The insurgency in Iraq appears to be more widespread and deadly than Iraqi leaders are prepared to admit, according to military officers and a report by a private security company, Special Operations Consulting-Security Management Group. The company says there have been been 2,300 attacks in the past 30 days, stretching from Mosul in the north through the Sunni heartland west of Baghdad and central Shiie towns around Babylon down to Basra in the south. The weapons ranged from car and time bombs to rocket-propelled grenades, hand grenades, gunfire, mortars and land mines. They averaged 80 a day.
Under pressure to rein in the insurgency before the elections in January, Iraqi Defense Minister Hazim al-Shalaan said Wednesday that all the rebel cities would be subjugated next month, presaging some form of offensive.
At present the interim government and the occupying powers are under attack. In Baghdad alone there have been 1,000 attacks this month.
An American officer said earlier this week that 3,000 mortar shells had been fired in the capital since the uprisings began in April. Most were aimed at the Green Zone, the heavily fortified compound that houses the Iraqi government and the U.S. and British embassies.
Although Ayad Allawi, the prime minister, gave an optimistic picture to the U.S. Congress last week, saying his government was on top of the insurgency and preparing for January's elections, others have painted a darker picture of the security situation. Allawi said 15 of Iraq's 18 provinces were safe enough to hold elections and spoke only of "pockets of terrorists."
The number of daily attacks has risen and fallen over the past year. It peaked in April at about 120 a day, when Sunni and Shiite gunmen led uprisings throughout the country. Earlier this month there were about 90 attacks a day, but last week the number had dropped to 50, a senior U.S. officer said.
The insurgents have refined their attacks, focusing on suicide car bombs. September has been a record month, with about 35 bombs in 30 days. For the first time several of those car bombs were aimed at moving targets, often U.S. military or Iraqi police convoys, rather than the usual fixed targets -- the entrances to U.S. bases, the Green Zone and the police stations and recruiting bases. In the latest attack, on Tuesday night, six American soldiers were injured when a car bomb exploded near their convoy in Mosul.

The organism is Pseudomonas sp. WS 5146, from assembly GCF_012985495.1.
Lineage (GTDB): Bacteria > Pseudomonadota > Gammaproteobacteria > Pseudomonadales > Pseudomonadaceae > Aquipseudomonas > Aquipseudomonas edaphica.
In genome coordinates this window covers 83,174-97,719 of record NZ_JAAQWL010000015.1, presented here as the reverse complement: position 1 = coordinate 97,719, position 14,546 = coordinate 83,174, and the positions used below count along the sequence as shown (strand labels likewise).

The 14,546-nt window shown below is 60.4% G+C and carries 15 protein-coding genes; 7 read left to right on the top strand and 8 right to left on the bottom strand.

But the picture is mixed. A British army major, Charlie Mayo, said there had been a fall in the amount of violence in the southeastern provinces around Basra since August. Although two British soldiers were killed in an ambush on Tuesday, there had been some days with no incidents at all in the southeast. "There has been a very marked drop since August," he said. "The situation here is very different from the rest of Iraq."
U.S. officers are struggling to put a number on the size of the insurgent forces they are fighting. Some have suggested up to 20,000, others more. "In terms of a core there are a few hundred," a senior officer said, declining to be named. But he said there could be many more involved who were loosely affiliated with insurgent groups.
He said insurgents were finding recruits among the mass of young, unemployed and frustrated Iraqi men. "Because a lot of Iraqis are unemployed and disaffected, a lot of folk look at them as potential supporters," he said. "That is why in this environment the military option cannot be the only option. "There has to be a campaign that is military, economic and diplomatic brought to the table."
The U.S. military authorities believe that Fallujah, 32 miles west of Baghdad, is the stronghold of foreign fighters like Abu Musab al-Zarqawi, the Jordanian militant whose group holds Briton Ken Bigley hostage. But his fighters have emerged in other cities, including an area of Baghdad known as Haifa Street, which is just a few minutes from the Green Zone.
Last week Allawi boasted of a new peace in Samarra, another town in the troubled Sunni heartland. But on Tuesday dozens of gunmen from Zarqawi's group were seen parading through the street, forcing motorists to exchange music tapes for cassettes of Koranic readings. Some reports have suggested that Zarqawi's militant group has grown to number at least 1,500.